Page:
[Exclusive] New Defense Ministry proposal would force Korean trans women into military service

Posted on : 2024-01-19 16:42 KST Modified on : 2024-01-19 17:03 KST
By relaxing physical assessment standards, the Defense Ministry’s proposal would open the door to some trans women being forced to serve
A person reads Amnesty International’s “Serving in silence: LGBTI people in South Korea’s military” human rights report at a press conference on the report’s release on July 11, 2019, at the Korea Press Center in Seoul. (Yonhap)
A person reads Amnesty International’s “Serving in silence: LGBTI people in South Korea’s military” human rights report at a press conference on the report’s release on July 11, 2019, at the Korea Press Center in Seoul. (Yonhap)

South Korea’s Ministry of National Defense wants to relax the physical assessment standards for mandatory military service to force transgender women to perform service. The move faces major criticism given concerns that trans women could face human rights abuses in the Korean military, which is notorious for a culture of homophobia and transphobia. 

The changes appear in a draft revision for the rules for physical examinations judging whether men are capable of performing their mandatory military service. The ministry gave advance notice of the draft revision on Dec. 13.

Under a new rule in the draft revision, trans women who have not been regularly taking hormone therapy for at least six months would be classified as Grade 4, which would mean they have to join the military as social service personnel, an alternative form of military service. If the proposed rule is adopted in its current form, trans women who have not met the six-month mark for hormone therapy would have to join the military reserves after completing their time as a social service agent.

This addition to the standards for Grade 4 classification makes it more likely that trans women will have to serve in the military. Currently, transgender women who have completed at least six months of hormone therapy are classified as Grade 5, which exempts them from service. But even those who have not completed six months of hormone treatment may still be classified as Grade 7 (re-assessment) if they need more time for observation.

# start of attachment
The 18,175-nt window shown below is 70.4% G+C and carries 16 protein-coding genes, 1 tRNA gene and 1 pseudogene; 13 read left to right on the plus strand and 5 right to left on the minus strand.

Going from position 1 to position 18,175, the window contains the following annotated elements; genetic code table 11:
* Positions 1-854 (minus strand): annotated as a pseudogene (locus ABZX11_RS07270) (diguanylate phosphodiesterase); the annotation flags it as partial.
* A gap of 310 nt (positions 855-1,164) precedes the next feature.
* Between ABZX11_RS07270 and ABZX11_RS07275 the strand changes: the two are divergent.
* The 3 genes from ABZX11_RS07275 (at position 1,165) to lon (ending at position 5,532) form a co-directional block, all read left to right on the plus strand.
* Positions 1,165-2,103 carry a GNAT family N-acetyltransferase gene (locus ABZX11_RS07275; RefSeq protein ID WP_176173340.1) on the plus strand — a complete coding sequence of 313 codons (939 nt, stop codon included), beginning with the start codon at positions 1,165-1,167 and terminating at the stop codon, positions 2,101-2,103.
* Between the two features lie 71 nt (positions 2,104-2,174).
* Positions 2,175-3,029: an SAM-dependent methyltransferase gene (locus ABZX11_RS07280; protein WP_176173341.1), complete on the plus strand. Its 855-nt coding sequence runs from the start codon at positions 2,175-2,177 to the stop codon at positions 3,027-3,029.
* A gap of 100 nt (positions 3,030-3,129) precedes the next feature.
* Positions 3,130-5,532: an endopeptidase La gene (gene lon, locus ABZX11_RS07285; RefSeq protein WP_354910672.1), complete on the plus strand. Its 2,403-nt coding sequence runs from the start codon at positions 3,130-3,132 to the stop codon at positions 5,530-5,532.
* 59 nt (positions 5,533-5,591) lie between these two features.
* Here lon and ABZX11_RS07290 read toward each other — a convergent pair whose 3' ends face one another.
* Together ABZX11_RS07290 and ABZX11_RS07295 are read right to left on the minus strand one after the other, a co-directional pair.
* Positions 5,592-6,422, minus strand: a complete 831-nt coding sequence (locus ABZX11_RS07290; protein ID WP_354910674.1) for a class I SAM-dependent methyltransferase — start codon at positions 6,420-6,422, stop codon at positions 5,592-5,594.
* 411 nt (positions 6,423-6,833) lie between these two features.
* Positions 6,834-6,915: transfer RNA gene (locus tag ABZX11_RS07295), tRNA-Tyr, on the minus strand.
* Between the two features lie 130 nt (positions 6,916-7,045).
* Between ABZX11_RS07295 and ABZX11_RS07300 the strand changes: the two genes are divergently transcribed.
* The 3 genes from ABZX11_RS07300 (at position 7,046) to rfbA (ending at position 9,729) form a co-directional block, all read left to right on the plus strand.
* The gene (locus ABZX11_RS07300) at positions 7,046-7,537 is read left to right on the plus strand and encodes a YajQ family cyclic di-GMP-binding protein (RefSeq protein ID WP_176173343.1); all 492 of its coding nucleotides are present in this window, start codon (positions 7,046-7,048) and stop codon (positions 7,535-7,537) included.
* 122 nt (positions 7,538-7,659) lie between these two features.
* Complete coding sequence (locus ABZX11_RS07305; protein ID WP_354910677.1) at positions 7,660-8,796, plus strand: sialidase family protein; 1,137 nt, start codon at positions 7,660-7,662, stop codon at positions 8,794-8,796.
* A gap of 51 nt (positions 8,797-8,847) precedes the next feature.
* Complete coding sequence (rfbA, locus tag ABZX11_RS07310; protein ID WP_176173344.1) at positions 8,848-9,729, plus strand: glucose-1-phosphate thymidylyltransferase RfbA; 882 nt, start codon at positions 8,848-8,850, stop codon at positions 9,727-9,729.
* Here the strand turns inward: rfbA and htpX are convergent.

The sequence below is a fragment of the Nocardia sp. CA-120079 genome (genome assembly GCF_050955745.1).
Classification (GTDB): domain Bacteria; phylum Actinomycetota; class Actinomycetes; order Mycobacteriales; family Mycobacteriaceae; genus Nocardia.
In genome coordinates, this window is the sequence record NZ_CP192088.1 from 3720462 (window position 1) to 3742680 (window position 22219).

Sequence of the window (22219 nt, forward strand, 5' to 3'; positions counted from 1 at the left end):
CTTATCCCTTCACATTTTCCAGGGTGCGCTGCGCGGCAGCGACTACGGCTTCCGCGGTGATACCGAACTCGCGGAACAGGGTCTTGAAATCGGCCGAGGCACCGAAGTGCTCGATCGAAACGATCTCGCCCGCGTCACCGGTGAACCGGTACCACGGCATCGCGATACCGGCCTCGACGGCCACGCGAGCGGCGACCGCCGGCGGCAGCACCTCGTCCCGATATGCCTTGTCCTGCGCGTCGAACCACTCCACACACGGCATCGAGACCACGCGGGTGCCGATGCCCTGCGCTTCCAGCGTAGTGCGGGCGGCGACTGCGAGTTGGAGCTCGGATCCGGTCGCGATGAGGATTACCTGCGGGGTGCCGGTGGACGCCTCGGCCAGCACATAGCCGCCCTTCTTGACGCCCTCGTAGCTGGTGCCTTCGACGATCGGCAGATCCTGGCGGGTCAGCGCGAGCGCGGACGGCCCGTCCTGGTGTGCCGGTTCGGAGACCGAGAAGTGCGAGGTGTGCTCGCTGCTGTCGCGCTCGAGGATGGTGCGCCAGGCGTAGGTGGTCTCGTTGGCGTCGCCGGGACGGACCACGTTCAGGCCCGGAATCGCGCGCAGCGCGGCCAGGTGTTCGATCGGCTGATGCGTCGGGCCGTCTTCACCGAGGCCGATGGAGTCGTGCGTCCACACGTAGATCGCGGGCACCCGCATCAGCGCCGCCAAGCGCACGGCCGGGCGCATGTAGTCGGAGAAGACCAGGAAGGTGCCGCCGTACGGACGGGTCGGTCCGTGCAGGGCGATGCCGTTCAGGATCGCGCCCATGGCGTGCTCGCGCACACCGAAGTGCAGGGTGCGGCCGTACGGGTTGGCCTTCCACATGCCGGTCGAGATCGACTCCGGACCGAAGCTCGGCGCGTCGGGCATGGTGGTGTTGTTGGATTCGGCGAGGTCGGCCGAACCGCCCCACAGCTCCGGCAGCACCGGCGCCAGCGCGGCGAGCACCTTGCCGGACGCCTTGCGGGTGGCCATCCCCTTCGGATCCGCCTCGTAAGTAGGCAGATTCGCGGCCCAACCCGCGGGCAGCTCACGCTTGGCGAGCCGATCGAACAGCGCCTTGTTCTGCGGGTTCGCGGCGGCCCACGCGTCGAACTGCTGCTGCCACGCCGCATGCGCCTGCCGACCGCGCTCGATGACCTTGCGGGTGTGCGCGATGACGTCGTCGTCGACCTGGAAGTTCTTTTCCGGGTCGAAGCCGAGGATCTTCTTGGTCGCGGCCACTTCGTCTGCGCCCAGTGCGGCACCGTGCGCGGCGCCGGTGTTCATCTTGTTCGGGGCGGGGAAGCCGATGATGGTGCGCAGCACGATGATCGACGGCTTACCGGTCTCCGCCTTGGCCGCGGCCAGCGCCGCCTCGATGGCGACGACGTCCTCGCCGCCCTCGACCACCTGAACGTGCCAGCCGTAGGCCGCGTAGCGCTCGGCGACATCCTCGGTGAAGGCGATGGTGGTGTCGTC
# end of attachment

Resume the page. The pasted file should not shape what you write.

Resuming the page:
An official with the Defense Ministry noted that regular complaints were coming in from people experiencing gender dysphoria about the fact that they have to keep coming back in for more physical examinations until they receive at least six months of hormone therapy.

“We concluded that as long as they’re not experiencing gender dysphoria to a serious degree, they ought to be able to handle alternative service,” the official said, explaining the reasons for the proposed revision to the rules.

LGBTQ rights groups criticized the government’s plan as being “discriminatory and showing a lack of understanding about transgender people in the sense that it reduces gender identity issues to a question of surgery and therapy.”

“Trans people feel differently about how long to take hormone therapy or whether they should take it at all, as well as about the need for [gender-affirming] surgery. That all depends on the severity of their gender dysphoria and the environmental conditions [surrounding that]. The government ought to totally retract this draft revision, which completely disregards how transgender people suffer in a society that takes the gender binary for granted,” said Kim Yong-min, an activist with Solidarity for LGBT Human Rights of Korea.

Significantly, experts are concerned that transgender women who are forced into military service will face discrimination and bigotry inside the military.

“Some transgender women who have gone to reserve training have been bullied by men who have recognized them as transgender and posted pictures of them on online communities,” said Park Han-hee, an attorney with Korean Lawyers for Public Interest and Human Rights. 

According to a 2020 report about the current state of transphobia and discrimination faced by trans people in the country published the National Human Rights Commission of Korea, 84.8% of Korean trans women who served in the military said they’d heard disparaging language about LGBTQ people in the military or struggled to use group showers.

Moreover, nearly half of respondents (47.4%) said that they had been categorized as “maladjusted” or subjected to violence, including but not limited to sexual harassment. 

The Ministry of National Defense will be taking public opinion on their proposed changes through Monday.

By Oh Se-jin, staff reporter

Please direct questions or comments to [english@hani.co.kr]

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